Today, Beth Emet continues the ideology of its founders. We are a liberal, Reform Jewish congregation; we promote freedom of the pulpit for our clergy, and our membership is encouraged to express its varied intellectual and political views. We are actively engaged in study and worship. We work closely to build bridges within our own community, with other faith based communities, and with social service organizations to bring about opportunities for open dialogues and work towards creating a better community, both locally and around the globe. Our building is filled to the brim with not only spiritual and emotional memories, but also physical artifacts of Beth Emet’s commitment to Judaism, Israel and our community. 

We are proud of our past, and we greet the future eagerly, filled with energy, zeal and commitment.

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Beth Emet is a diverse, multigenerational Reform community with a dynamic approach to Judaism. Our congregation seeks to create a spiritually vibrant, socially conscious, intellectually challenging, and deeply caring environment firmly rooted in Jewish tradition and values.

  • Lunch, Learn, Love
    A Social Action Committee Program for Kids (kindergarten to grade five)

    Sunday, January 19 | 12:00 p.m. – 2:30 p.m.

    In honor of Martin Luther King, Jr. Weekend, this year's Beth Emet's annual family service even...

  • Monday, January 20 | 11:00 a.m. - 1:30 p.m. at First United Methodist Church (516 Church Street, Evanston)

    On Martin Luther King’s National Day of Service, Walk for Warmth will raise funds for operating the Emergen...

  • PJ Party!

    Saturday, February 8 at 4:30 p.m.
    Wear your PJ's for dinner, crafts, Havdalah, songs, and stories from PJ Library.
    Perfect for families with children ages 8 and under. 
    $5 per person or $20 per family by February 6...

  • Sunday, February 16 at 5:30 p.m. at the Hilton-Orrington Hotel


    Beth Emet’s Soup Kitchen is a well-oiled machine, weekly feeding 70 to 120 of the area’s working poor and homeless. The Soup Kitchen, under the leaders...

  • Beth Emet Community Retreat

    February 28-March 1, 2020
    After a five-year hiatus, Beth Emet’s Community Retreat is back and better than ever! Spend a relaxing weekend with friends and family in beautiful Oconomowoc, Wisconsin, celebrating Shabb...

  •  Thinking about keeping your slate clean after Yom Kippur? Want a Jewish way to deepen your focus on your speech, behavior, and ideas? Looking to connect to people in meaningful ways? You may be looking for tikkun m...

  • Wednesday, February 16 at 1:00 p.m.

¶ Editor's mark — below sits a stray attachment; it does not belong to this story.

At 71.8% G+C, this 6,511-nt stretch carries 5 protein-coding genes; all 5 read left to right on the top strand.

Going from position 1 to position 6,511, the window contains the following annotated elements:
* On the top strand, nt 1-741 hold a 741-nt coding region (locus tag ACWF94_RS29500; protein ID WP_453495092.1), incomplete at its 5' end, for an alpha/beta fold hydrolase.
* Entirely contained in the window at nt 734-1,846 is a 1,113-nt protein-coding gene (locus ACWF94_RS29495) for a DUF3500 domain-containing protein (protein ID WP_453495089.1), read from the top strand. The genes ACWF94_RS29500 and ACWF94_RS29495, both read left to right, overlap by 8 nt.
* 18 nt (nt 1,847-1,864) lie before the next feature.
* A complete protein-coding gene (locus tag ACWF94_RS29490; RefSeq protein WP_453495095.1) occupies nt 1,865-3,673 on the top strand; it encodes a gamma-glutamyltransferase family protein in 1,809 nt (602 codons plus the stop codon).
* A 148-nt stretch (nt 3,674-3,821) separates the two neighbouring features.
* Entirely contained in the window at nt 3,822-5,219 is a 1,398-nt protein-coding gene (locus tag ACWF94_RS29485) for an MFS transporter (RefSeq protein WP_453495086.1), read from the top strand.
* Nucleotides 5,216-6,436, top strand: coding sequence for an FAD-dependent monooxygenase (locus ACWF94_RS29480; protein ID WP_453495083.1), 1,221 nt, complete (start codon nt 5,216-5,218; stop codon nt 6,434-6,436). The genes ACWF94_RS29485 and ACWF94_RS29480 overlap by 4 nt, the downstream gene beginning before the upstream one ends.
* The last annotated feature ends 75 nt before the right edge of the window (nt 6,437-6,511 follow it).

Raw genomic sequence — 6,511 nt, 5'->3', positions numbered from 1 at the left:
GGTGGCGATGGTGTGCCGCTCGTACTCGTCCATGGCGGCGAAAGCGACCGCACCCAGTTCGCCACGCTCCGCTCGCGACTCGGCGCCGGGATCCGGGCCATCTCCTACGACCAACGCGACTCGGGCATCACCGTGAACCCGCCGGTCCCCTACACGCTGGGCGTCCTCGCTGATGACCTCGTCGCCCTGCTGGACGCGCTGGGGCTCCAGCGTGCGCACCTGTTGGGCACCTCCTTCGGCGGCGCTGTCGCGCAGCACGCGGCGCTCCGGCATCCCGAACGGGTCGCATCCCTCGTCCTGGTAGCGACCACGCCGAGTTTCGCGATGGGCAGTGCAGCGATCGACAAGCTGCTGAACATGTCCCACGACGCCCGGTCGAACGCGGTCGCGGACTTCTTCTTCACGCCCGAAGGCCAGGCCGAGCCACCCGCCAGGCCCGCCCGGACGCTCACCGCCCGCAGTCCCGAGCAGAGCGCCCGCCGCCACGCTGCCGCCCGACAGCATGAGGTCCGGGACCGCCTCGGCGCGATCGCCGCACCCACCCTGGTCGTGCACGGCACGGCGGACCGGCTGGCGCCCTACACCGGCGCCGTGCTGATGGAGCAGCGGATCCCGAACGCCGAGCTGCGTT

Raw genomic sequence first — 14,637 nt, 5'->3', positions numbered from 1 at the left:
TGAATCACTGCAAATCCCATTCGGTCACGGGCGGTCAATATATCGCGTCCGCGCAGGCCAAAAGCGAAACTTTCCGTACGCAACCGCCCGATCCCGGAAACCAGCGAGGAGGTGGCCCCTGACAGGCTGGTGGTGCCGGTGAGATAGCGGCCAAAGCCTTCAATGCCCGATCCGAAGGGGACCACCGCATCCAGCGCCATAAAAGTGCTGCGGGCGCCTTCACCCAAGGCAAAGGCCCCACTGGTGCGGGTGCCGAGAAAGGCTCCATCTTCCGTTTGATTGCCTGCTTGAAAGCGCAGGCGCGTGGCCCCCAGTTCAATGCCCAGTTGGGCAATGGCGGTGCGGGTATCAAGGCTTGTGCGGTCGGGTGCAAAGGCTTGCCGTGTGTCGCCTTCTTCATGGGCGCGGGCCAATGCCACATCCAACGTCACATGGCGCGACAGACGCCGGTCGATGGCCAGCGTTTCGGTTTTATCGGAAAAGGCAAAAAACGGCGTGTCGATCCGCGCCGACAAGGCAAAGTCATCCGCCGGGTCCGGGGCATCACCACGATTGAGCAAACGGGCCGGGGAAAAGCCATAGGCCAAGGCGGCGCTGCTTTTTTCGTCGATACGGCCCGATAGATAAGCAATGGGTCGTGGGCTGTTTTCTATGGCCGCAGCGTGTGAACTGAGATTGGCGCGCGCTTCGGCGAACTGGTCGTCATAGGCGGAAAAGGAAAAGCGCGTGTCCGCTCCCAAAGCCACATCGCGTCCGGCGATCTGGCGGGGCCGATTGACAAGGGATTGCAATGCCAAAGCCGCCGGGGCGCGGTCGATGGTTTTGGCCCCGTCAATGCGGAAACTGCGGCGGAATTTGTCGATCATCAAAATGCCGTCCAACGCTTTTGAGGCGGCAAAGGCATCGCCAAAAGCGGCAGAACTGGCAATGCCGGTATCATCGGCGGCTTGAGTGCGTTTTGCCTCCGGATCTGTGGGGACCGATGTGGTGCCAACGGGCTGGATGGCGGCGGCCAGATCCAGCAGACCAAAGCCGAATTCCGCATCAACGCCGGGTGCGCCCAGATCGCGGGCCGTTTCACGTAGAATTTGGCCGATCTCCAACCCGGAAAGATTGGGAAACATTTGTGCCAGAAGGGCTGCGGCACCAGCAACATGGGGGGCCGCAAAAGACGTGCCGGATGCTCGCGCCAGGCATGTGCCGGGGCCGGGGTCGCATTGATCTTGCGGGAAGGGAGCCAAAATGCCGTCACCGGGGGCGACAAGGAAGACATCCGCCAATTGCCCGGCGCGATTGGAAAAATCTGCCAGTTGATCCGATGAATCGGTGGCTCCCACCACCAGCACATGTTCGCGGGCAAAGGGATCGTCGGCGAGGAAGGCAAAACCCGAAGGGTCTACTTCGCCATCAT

Join the discussion at our monthly book club! The next book is Book of the Unknown Americans” by Christina Henriquez. Books are available for pick up at Beth Emet. No need to RSVP...

  • A Close Look at Torah

    with Rabbi Andrea London
    Fridays, February 14-June 12 | 9:30 a.m. - 10:35 a.m. (No class March 6, April 10, and May 15)
    There are many ways to interpret Torah and the nuances of meaning that are often overlooked. We will cont...

  • Thursdays, January 16, February 27, March 19, April 23 | 7:00 – 8:30 p.m.

    Participants study as a small group of adults studies to become b’nei mitzvah together at Beth Emet. Requirements for Adult B’nei Mitzvah at Beth Emet...

  • with Yvette Alt Miller
    Thursday, January 30 | 7:00 – 9:00 p.m.
    Whether you’re an expert baker or a challah newbie, this evening is for you! Learn how to make and braid challah and explore the meaning and mysticism behind this i...

  • with David Gottlieb
    Fridays, February 14 and 21 | 10:45 a.m. – 12:15 p.m.
    Sigmund Freud and Theodor Herzl lived on the same block in Vienna for two years in the early 1900s. Yet these men, so deeply influenced by
    European cultur...

  • Movie and discussion, led by Bekki Kaplan and Shlomit Hoch
    Saturday, February 1 | 6:30 p.m. – 9:00 p.m.
    Rebecca Abarnabel, a single daughter born into an Orthodox Jewish family, is tired of the lifestyle that her father, Reuven...

  • Jewish Vaudeville

    with Alan Teller
    Sunday, February 23, 9:30 – 11:00 a.m.
    Distinct from Yiddish theater, Jewish vaudeville had its own flavor. Alan Teller grew up with a larger-than-life grandfather in the business — a guy who pulled quarters ...

  • with Claire Suffrin
    Fridays, February 28 and March 6 | 10:45 a.m. – 12:15 p.m.
    This course will explore different aspects of the relationship between religion and literature in contemporary novels and poetry. We’ll consider exa...

  • with Rabbi Allan Kensky
    Fridays, January 24 and 31 | 9:45 – 11:15 a.m.
    This small book of the Bible, written in the aftermath of the destruction of Jerusalem in 586 BCE, expresses the anguish of the people at the calamity that ...

  • with Yvette Alt Miller
    Thursday, January 23 | 7:00 – 9:00 p.m.
    Shabbat dinner includes some beautiful but puzzling rituals. Why do we make a blessing over wine? Why hide the challah under a cloth? This multi-sensory workshop ex...